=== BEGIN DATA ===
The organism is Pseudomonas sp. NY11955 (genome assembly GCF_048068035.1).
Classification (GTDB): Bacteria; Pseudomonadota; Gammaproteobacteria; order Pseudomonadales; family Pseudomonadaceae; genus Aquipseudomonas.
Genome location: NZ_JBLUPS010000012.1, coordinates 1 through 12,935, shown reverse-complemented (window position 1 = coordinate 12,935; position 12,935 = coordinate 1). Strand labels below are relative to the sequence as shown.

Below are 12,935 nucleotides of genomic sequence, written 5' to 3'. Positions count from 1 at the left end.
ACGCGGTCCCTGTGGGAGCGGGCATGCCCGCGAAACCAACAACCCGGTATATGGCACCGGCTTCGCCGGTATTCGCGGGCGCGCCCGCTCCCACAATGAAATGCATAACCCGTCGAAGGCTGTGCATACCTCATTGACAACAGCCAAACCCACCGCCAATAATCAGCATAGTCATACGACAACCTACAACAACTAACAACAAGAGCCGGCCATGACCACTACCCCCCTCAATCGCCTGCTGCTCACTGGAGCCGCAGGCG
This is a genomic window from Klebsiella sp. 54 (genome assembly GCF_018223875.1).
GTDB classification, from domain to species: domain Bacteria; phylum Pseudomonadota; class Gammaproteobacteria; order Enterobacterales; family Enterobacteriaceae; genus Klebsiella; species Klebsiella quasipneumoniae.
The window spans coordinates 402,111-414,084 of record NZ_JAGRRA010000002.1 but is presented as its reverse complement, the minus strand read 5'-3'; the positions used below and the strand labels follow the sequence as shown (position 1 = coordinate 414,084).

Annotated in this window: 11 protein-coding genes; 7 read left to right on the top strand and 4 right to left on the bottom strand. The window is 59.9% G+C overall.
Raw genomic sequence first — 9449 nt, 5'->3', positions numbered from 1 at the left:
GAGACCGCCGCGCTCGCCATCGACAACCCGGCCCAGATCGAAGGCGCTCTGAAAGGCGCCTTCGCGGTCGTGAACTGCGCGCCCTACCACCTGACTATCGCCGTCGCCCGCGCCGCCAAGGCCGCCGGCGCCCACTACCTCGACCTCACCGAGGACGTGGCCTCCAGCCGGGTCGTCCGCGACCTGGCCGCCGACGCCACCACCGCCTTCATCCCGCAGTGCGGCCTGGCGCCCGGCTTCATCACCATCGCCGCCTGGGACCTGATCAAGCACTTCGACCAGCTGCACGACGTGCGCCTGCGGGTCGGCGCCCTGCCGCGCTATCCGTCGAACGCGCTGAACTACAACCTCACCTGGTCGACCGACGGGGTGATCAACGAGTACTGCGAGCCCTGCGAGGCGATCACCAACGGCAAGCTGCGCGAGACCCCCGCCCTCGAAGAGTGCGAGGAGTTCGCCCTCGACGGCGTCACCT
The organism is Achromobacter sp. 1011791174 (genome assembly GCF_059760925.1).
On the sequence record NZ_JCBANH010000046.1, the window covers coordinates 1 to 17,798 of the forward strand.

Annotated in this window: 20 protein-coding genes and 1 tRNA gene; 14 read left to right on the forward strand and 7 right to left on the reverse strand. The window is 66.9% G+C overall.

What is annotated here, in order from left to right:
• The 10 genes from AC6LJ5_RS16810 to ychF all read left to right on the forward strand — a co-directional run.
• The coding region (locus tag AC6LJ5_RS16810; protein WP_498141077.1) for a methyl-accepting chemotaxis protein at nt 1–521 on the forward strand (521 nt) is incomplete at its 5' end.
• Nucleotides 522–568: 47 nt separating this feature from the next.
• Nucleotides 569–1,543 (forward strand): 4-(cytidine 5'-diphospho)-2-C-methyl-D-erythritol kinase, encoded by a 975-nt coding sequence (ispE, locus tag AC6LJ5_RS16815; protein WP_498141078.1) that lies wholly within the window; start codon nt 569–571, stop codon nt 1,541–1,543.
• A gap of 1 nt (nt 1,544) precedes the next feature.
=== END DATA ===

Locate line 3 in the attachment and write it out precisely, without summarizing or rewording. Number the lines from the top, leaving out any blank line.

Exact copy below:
Genome location: NZ_JBLUPS010000012.1, coordinates 1 through 12,935, shown reverse-complemented (window position 1 = coordinate 12,935; position 12,935 = coordinate 1). Strand labels below are relative to the sequence as shown.